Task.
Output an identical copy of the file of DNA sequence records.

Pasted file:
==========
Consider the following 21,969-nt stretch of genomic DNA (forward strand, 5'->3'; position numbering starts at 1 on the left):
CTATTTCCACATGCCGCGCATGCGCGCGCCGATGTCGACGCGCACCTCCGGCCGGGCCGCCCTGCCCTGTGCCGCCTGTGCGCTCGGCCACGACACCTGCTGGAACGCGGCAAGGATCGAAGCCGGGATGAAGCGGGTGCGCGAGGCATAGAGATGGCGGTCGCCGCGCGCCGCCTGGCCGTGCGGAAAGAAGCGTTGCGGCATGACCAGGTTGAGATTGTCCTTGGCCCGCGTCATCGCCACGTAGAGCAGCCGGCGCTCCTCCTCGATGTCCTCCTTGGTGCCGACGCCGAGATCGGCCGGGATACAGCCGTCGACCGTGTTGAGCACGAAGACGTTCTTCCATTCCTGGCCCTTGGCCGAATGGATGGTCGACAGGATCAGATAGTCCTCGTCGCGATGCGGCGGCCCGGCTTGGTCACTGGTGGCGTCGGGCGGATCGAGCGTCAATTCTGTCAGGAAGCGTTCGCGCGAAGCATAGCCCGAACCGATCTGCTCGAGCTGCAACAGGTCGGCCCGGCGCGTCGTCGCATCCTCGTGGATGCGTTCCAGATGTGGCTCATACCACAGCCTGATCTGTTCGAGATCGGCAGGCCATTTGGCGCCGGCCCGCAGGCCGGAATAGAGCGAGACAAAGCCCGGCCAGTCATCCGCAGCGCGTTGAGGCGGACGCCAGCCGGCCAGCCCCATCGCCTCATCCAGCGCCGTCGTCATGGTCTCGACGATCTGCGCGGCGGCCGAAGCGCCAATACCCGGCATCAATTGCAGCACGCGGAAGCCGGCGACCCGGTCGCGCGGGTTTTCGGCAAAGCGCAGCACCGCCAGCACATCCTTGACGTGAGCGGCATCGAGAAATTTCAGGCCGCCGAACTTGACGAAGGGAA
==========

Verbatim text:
Consider the following 21,969-nt stretch of genomic DNA (forward strand, 5'->3'; position numbering starts at 1 on the left):
CTATTTCCACATGCCGCGCATGCGCGCGCCGATGTCGACGCGCACCTCCGGCCGGGCCGCCCTGCCCTGTGCCGCCTGTGCGCTCGGCCACGACACCTGCTGGAACGCGGCAAGGATCGAAGCCGGGATGAAGCGGGTGCGCGAGGCATAGAGATGGCGGTCGCCGCGCGCCGCCTGGCCGTGCGGAAAGAAGCGTTGCGGCATGACCAGGTTGAGATTGTCCTTGGCCCGCGTCATCGCCACGTAGAGCAGCCGGCGCTCCTCCTCGATGTCCTCCTTGGTGCCGACGCCGAGATCGGCCGGGATACAGCCGTCGACCGTGTTGAGCACGAAGACGTTCTTCCATTCCTGGCCCTTGGCCGAATGGATGGTCGACAGGATCAGATAGTCCTCGTCGCGATGCGGCGGCCCGGCTTGGTCACTGGTGGCGTCGGGCGGATCGAGCGTCAATTCTGTCAGGAAGCGTTCGCGCGAAGCATAGCCCGAACCGATCTGCTCGAGCTGCAACAGGTCGGCCCGGCGCGTCGTCGCATCCTCGTGGATGCGTTCCAGATGTGGCTCATACCACAGCCTGATCTGTTCGAGATCGGCAGGCCATTTGGCGCCGGCCCGCAGGCCGGAATAGAGCGAGACAAAGCCCGGCCAGTCATCCGCAGCGCGTTGAGGCGGACGCCAGCCGGCCAGCCCCATCGCCTCATCCAGCGCCGTCGTCATGGTCTCGACGATCTGCGCGGCGGCCGAAGCGCCAATACCCGGCATCAATTGCAGCACGCGGAAGCCGGCGACCCGGTCGCGCGGGTTTTCGGCAAAGCGCAGCACCGCCAGCACATCCTTGACGTGAGCGGCATCGAGAAATTTCAGGCCGCCGAACTTGACGAAGGGAA